Available Alternatives to Methyl Bromide for the Perennial Crop Nursery Industry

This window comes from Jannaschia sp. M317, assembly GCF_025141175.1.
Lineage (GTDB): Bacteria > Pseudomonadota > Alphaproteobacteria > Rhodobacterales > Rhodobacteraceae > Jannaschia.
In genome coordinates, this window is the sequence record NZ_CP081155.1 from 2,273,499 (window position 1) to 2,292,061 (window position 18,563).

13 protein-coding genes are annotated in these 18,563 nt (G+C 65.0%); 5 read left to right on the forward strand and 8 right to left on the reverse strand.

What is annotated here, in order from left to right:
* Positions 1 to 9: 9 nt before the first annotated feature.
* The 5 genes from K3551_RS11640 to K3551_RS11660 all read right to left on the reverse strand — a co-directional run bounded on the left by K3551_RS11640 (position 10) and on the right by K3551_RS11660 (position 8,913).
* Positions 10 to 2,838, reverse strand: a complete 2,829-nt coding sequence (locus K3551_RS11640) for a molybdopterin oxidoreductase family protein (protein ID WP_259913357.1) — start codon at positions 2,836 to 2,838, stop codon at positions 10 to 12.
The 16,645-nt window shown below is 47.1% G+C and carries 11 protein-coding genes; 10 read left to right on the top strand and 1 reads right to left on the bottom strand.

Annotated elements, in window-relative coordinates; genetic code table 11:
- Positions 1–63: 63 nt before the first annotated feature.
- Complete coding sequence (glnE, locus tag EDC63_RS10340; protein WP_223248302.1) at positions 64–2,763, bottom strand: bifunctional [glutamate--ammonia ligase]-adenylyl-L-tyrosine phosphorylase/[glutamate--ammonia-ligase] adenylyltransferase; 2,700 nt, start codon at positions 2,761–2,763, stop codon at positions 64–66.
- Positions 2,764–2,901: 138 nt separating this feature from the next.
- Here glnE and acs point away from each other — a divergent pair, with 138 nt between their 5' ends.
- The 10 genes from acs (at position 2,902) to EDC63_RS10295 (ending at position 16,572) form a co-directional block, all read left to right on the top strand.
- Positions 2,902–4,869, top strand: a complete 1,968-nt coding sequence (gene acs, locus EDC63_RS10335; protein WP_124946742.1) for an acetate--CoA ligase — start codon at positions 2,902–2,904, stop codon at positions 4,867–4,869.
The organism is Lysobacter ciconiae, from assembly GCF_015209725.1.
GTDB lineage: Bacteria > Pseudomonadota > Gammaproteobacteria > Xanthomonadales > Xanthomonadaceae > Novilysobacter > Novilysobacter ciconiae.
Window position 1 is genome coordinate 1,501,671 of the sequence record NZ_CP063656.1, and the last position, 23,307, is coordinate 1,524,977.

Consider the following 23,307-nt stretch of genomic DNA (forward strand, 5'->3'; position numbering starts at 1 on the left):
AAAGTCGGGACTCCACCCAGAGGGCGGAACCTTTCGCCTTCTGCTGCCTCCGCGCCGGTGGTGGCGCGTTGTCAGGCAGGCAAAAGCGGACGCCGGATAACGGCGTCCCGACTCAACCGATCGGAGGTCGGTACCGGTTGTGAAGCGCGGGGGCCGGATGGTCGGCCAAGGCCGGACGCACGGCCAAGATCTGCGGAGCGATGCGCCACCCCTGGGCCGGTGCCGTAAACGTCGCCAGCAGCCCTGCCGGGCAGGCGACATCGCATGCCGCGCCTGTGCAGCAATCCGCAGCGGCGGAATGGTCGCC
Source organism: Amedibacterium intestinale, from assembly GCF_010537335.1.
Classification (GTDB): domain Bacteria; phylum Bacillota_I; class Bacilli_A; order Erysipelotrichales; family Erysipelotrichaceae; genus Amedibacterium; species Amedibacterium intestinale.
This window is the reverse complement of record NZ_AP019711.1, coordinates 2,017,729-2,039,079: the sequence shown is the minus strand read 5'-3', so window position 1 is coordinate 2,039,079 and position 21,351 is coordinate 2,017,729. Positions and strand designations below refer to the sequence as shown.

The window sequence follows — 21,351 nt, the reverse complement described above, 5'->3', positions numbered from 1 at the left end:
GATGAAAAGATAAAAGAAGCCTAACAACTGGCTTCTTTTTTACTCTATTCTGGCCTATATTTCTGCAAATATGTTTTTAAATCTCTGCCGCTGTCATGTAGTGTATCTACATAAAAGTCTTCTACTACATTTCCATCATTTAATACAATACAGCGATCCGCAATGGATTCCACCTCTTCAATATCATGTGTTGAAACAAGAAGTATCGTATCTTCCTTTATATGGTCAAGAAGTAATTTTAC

California nursery certification regulations have relatively few approved treatment schedules owing to the shortage of products with both sufficient efficacy on the target pests and California registration. Those that are available are generally based on the fumigants methyl bromide (MB) and 1,3-dichloropropene (1,3-D), with some combination treatments including chloropicrin (Pic) or methyl isothiocyanate generators such as metam-sodium. Methyl bromide has long been the most common treatment used to meet certification requirements, and growers are comfortable with field preparation requirements and appreciate the broad spectrum control of both nematodes and other lesser regulated pests such as crown gall and annual and perennial weeds. Although MB use was officially phased out in 2005 owing to negative effects on stratospheric ozone, the fumigant is still allowed in certain crops under annually requested Critical Use Exemptions (CUE) to the Montreal Protocol and under Quarentine/PreShipment (QPS) regulations for nursery stock.